Abstract

Nothing has shocked, angered, and confused the modern, secular sensibility more than the return of religion to the mainstream of political life in an array of settings around the world. Mocking both our capacity to overcome our past and anticipate our future, this religious resurgence converges with an era of unprecedented and radical technological innovation that is also subverting the sensibility and lifeworld of modernity in ways that we are only beginning to realize. Such a start for the new millennium presents both extraordinary opportunities for enhancing the material and spiritual life of peoples inhabiting the planet and severe dangers to the well-being, and even the survival, of the human species. Among the ironies of the present is this strange mixture of technological dynamism that exceeds the most grandiose promises of the Enlightenment and a new wave of skepticism directed toward the role of science and reason in shaping our sense of reality.

Keywords

Explosive Assure Nism Metaphor Ethos 

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Notes

  1. 2.
    Orhan Pamuk, The Black Book trans. Güneli Gün (New York: Harper Collins, 1994), p. 183.Google Scholar
  2. 5.
    For a range of views on the breadth of the right of self-determination, see Wolfgang Danspeckgruber, with Arthur Watts, ed., Self Determination and Self-Administration: A Sourcebook (Boulder, CO: Lynne Rienner, 1997).Google Scholar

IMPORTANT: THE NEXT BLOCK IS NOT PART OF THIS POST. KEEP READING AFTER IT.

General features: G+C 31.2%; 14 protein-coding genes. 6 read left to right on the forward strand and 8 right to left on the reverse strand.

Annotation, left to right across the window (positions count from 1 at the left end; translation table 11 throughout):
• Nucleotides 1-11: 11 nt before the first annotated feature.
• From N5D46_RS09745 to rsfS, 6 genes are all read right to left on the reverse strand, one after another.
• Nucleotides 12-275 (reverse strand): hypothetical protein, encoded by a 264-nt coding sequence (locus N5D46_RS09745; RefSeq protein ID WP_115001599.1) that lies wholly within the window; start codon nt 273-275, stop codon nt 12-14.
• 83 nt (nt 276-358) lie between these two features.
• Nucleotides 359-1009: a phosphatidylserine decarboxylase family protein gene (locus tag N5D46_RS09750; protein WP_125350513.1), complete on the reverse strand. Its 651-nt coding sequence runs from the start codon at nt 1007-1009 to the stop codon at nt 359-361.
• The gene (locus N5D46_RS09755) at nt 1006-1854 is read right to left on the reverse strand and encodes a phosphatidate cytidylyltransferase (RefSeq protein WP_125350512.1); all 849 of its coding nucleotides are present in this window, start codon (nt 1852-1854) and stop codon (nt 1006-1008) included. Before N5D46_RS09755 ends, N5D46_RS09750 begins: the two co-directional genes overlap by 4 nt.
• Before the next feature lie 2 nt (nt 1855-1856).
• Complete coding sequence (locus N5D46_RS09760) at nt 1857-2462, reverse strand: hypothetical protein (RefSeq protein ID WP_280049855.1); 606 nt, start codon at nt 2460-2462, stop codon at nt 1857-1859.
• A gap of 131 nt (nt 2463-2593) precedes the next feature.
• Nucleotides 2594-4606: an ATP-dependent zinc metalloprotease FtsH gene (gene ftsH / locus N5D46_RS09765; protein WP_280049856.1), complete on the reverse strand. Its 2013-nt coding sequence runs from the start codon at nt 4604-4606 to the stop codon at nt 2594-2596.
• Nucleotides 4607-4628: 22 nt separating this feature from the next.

3. 6.
    For an excellent assessment of the civilizational perspective as approached from the West, see Jacinta O’Hagan, “Conflict, Convergence or Co-existence? The Relevance of Culture in Reframing World Order,” Transnational Law & Contemporary Problems 9, no. 2 (2000): 537–567;Google Scholar
  4. also Edward W. Said, Culture and Imperialism (New York: Knopf, 1993), especially the latter chapters.Google Scholar
  5. 7.
    I have been particularly inspired by the work of Ahmet Davutoglu and Chandra Muzaffar in moving toward this understanding. See such representative writings as Davutoglu, “Globalization and the Crisis of Individual and Civilizational Crisis,” in Globality versus Democracy? The Changing Nature of International Relations in the Era of Globalization, edited by Hans Köchler (Vienna, Austria: International Progress Organization, 2000), pp. 185–2020;Google Scholar
  6. and Muzaffar, “Globalization and Religion: Some Reflections,” in Globalization: The Perspectives and Experiences of the Religious Traditions of Asia Pacific, edited by Joseph A. Camilleri and Chandra Muzaffar (Selangor, Malaysia: International Movement for a Just World, 1998), pp. 179–90;Google Scholar
  7. also Sulak Sivaraksa and Chandra Muzaffar, Alternative Politics for Asia: A Buddhist-Muslim Dialogue (Kuala Lumpur, Malaysia: International Movement for a Just World, 1999).Google Scholar
  8. 8.
    See chapters 1 and 4 for elaboration; the legal aspect of the post-Westphalian orientation is the subject of an earlier book, Richard Falk, Law in an Emerging Global Village: A Post-Westphalian Perspective (Ardsley, NY: Transnational Publishers, 1998).Google Scholar

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© Richard Falk 2001

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  • Richard Falk

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